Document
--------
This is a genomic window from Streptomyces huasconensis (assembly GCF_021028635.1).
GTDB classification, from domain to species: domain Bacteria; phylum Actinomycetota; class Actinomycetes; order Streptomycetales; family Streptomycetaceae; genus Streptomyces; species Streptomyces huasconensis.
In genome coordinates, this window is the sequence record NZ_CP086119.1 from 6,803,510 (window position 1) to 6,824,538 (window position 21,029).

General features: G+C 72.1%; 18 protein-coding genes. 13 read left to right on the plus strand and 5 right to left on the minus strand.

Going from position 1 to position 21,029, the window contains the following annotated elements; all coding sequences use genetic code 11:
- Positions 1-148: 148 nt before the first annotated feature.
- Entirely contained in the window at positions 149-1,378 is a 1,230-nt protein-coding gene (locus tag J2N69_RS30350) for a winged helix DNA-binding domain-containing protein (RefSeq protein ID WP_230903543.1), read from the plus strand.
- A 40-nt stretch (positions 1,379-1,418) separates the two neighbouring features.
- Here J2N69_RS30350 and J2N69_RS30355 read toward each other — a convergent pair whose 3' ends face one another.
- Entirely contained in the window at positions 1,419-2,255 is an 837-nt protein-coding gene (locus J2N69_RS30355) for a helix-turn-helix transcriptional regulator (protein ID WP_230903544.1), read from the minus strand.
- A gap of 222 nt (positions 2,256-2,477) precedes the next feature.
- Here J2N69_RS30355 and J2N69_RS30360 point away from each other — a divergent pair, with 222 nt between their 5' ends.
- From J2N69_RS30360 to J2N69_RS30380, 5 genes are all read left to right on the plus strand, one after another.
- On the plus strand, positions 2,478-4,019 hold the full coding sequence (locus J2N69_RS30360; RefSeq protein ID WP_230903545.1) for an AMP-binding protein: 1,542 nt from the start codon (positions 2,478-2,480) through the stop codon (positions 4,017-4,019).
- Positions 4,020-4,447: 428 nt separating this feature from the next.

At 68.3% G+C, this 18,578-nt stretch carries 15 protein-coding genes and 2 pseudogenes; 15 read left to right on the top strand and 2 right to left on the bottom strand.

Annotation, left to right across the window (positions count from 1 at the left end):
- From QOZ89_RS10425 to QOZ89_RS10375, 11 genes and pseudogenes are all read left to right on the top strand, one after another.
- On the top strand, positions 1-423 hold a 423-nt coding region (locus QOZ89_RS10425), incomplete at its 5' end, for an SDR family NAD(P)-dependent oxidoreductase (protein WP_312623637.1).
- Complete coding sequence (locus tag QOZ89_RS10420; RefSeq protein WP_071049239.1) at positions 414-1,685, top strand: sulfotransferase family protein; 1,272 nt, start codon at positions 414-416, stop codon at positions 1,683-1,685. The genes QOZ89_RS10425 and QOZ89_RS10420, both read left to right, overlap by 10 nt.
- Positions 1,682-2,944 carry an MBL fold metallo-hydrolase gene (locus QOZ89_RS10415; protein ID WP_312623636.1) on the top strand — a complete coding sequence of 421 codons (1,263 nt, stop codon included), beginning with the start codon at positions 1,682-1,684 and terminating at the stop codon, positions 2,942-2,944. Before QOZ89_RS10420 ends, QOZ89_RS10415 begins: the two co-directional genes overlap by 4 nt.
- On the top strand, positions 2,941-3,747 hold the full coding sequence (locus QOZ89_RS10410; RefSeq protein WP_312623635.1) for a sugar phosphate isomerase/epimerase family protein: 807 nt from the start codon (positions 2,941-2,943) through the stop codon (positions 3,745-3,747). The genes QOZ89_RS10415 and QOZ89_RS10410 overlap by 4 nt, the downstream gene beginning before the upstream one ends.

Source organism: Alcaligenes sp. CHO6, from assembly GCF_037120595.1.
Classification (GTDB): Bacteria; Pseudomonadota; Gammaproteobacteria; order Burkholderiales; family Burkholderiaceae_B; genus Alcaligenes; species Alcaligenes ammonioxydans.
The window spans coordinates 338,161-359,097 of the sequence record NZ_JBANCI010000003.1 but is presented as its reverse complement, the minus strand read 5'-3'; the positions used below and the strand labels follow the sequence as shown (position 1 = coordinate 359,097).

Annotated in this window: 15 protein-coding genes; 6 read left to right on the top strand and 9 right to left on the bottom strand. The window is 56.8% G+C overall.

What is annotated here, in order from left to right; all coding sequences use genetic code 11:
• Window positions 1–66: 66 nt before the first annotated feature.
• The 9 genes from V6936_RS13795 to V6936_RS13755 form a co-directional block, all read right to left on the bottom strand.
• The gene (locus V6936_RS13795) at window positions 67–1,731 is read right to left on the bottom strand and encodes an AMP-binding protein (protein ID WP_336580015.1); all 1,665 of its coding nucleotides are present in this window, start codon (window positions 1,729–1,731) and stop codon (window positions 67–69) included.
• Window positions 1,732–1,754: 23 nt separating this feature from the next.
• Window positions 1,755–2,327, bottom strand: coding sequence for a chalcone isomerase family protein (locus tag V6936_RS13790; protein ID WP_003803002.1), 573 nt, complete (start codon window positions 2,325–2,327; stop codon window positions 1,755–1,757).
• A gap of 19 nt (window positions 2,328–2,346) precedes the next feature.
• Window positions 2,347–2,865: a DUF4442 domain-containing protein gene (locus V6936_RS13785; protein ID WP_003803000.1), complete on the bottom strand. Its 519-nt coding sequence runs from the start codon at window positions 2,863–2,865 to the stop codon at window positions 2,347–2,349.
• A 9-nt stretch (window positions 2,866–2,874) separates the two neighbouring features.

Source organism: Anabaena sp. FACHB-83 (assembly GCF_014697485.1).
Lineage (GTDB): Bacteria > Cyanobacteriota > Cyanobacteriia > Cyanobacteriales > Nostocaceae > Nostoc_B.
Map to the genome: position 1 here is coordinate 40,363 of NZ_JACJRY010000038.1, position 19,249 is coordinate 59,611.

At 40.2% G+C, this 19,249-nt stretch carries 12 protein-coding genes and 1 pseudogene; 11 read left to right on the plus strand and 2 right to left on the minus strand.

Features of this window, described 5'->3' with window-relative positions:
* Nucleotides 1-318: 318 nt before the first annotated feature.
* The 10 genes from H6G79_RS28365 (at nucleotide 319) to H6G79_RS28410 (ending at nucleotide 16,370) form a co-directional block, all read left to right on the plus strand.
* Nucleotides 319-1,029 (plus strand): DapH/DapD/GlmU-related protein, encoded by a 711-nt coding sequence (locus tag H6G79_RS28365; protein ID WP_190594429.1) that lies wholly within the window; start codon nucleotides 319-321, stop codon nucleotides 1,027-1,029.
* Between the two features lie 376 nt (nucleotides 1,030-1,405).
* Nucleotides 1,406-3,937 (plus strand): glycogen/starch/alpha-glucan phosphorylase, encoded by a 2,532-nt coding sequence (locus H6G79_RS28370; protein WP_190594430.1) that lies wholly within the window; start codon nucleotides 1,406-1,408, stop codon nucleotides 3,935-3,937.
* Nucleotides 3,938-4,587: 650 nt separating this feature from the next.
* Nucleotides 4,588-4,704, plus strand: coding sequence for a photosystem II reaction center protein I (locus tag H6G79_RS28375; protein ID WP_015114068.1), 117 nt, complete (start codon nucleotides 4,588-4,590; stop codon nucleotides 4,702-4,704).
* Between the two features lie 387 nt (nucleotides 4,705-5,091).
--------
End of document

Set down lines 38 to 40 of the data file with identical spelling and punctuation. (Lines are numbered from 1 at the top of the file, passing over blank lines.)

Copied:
Map to the genome: position 1 here is coordinate 40,363 of NZ_JACJRY010000038.1, position 19,249 is coordinate 59,611.

At 40.2% G+C, this 19,249-nt stretch carries 12 protein-coding genes and 1 pseudogene; 11 read left to right on the plus strand and 2 right to left on the minus strand.

Features of this window, described 5'->3' with window-relative positions: